Mark Rothko was born Marcus Rothkowitz in Russia and immigrated to the United States in 1913 with his family. He adopted the name Rothko in 1940, and legally changed it in 1958.
Rothko's abstract paintings was the result of years of examination of other artwork, including Greek vases with horizontal bands of figures, the spiritual qualities of Native American art and the European Surrealists. His preferred format in 1949 was an upright rectangular canvas or paper with two or three stacked rectangular forms varying in area but free of the picture edge. The coloured bands, which he felt must be sensuous or functional took on a wide range of hues to which Rothko added lightness or darkness, translucency or opacity, high or low saturation, smooth or brushy textures, and contrasts of colour area.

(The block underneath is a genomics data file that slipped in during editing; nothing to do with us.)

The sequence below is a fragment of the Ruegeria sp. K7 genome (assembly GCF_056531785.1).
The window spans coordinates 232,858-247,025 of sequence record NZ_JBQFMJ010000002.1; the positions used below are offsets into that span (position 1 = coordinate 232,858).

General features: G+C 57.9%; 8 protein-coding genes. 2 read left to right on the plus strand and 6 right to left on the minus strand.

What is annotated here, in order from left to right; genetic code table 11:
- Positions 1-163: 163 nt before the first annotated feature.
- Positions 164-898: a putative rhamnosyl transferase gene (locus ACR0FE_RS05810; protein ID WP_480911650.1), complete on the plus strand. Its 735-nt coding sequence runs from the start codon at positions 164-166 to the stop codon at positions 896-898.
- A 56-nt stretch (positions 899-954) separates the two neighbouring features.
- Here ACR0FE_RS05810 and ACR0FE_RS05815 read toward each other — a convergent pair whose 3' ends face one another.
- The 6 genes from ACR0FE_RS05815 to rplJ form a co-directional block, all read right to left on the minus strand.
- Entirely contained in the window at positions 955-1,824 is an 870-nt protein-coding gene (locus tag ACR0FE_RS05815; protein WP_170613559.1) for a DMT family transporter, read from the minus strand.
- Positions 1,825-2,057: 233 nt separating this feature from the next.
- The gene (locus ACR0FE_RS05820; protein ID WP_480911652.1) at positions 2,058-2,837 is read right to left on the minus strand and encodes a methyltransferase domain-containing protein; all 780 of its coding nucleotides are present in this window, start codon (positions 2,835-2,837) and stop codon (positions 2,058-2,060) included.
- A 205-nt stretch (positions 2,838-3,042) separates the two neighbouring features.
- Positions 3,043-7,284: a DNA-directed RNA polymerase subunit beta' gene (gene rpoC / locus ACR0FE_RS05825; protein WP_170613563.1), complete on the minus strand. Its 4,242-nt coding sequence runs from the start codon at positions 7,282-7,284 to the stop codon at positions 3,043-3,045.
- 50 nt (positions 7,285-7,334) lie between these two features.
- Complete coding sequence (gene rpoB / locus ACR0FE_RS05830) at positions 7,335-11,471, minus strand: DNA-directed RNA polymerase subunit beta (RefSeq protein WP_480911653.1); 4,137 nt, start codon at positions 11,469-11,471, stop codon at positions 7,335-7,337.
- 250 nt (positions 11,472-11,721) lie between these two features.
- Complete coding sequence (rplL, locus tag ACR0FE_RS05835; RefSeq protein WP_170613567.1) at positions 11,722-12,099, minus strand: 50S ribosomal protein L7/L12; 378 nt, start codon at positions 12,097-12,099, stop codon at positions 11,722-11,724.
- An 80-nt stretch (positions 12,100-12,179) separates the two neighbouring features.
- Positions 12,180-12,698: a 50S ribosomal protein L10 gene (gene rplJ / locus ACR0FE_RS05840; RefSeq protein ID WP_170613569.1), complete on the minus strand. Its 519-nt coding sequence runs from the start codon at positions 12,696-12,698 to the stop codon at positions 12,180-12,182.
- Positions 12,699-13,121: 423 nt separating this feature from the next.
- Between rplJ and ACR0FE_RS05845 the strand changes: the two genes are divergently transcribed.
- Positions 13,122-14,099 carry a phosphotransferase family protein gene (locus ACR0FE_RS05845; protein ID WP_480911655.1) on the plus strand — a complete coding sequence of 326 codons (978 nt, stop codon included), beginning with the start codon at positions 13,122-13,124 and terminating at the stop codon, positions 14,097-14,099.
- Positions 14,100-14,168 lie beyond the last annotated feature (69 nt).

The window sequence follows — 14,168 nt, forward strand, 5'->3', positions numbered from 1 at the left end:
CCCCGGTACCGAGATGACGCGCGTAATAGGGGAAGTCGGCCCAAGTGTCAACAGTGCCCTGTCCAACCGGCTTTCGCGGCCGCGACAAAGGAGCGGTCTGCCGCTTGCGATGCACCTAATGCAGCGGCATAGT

His work is sometimes compared with that of his teacher, Joseph Albers, although their paintings had little in common. Rothko's artwork was emotional, while Albers' was intellectual. As Rothko grew older his work darkened and his last paintings and large works on paper are simple and sombre, perhaps a metaphor for his decision to end his own life.
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